The 2008 Millennials Canada Conference, co-produced by Digital Media Wire and Canadian Music Week, is taking place today as an integral part of the Canadian Music Week. The youth focused one-day event brings together leading international entertainment, media and technology executives and consumer marketers to focus on how to connect with the much sought after Millennial Generation (those born between 1982 and 2000), which will outnumber both Baby Boomers and Gen-Xers by 2010 to become the most significant consumer sector for the media and entertainment industries. Here are some early take-aways from the conference:
With a lot of international record label executives in the audience, a theme of the morning sessions of the event was naturally on how to market and sell music to a digital generation that is not interested in buying physical CDs or (legally) downloading full-length albums.
One of the take-aways were that Millennials have a very sensitive BS-meter and they know when something is worth paying for. Hence, if you want to sell them on a music service, paid or advertising-supported, it has to be a good service that provides something that they can’t easily find for free on the Internet.
"The labels need to focus on providing good music services instead of products", said Jodie Ferneyhough, Manging Director, Universal Music Publishing Canada.
"A topic of conversation every day is â€˜where is the sell-out line?’", said David Kines, SVP, Music and Youth Services, CTV.
One of the features that Millennials value is the ability to take their media "on-the-go". Nokia now produce 1 million mobile devices A DAY. Selling ring-tones to mobile phones have already proved to be big business, the next step is of course to sell full length tracks and subscription services.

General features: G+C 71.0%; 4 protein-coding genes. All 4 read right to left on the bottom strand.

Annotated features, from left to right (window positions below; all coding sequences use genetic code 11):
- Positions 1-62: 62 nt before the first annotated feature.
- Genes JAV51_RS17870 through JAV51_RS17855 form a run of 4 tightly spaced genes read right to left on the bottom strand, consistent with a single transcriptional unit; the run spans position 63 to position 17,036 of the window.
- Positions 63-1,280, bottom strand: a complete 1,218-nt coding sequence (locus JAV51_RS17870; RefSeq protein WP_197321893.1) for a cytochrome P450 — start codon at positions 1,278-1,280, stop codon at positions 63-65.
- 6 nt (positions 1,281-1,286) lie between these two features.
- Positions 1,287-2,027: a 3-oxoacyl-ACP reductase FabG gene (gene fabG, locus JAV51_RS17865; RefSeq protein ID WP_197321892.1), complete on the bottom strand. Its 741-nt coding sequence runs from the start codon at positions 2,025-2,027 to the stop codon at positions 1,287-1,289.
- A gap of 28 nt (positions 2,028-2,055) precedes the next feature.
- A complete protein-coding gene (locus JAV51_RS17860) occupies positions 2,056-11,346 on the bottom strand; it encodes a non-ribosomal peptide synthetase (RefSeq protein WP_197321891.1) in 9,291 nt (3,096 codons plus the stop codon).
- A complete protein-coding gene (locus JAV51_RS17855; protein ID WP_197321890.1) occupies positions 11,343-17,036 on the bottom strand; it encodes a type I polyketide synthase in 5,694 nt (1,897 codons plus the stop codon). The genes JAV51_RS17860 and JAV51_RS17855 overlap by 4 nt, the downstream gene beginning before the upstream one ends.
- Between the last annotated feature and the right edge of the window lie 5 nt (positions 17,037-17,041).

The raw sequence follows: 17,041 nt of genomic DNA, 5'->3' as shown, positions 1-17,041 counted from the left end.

"We have changed our foucus to services as well as devices, so we see a huge opportunity for Nokia in entertainment services", said Trevor Madigan, Nokia’s Head of Entertainment and Communities, N. A.
There were also many insightful comments made on the broader media and entertainment preferences of the Millennial generation. For example, many of the speakers praised the genius of the video game Guitar Hero.
"A lot of young people wants to be rock stars and along comes this game, it’s a no-brainer", said Daniel Ewing, Manager, Music Partnerships, Rogers Wireless.
"If you want to do advertising in games, you need to do it well, you can’t just put a Burger King in World of Warcraft. It has to be relevant to game, it’s all about creating a positive brand experience", said Erik Hauser, Founder and Executive Creative Director, Swivel Media.
One example of music marketing in game is that the Virtual World Habbo Hotel Canada is working to break Tokio Hotel over here and they have created a lounge that will go live later this month.
"Habbo is actually pretty well known for saying no to advertisers. If the advertiser doesn’t add some value to the virtual world, they don’t belong there. We can’t make a brand cool, the brand has to be relevant and acceptable to the community already. That is why you don’t have Bank of America in Habbo, says Teemu Huuhtanen, President, N. A. Habbo Business for Sulake.
Finally, Geoff Stevens, COO, Championship Gaming Series, also made a claim that you can choose to believe or not:
"Gaming is virtually a recession proof business."
After seeing what has happened to the music industry, perhaps the more relevant question is – is it piracy proof?
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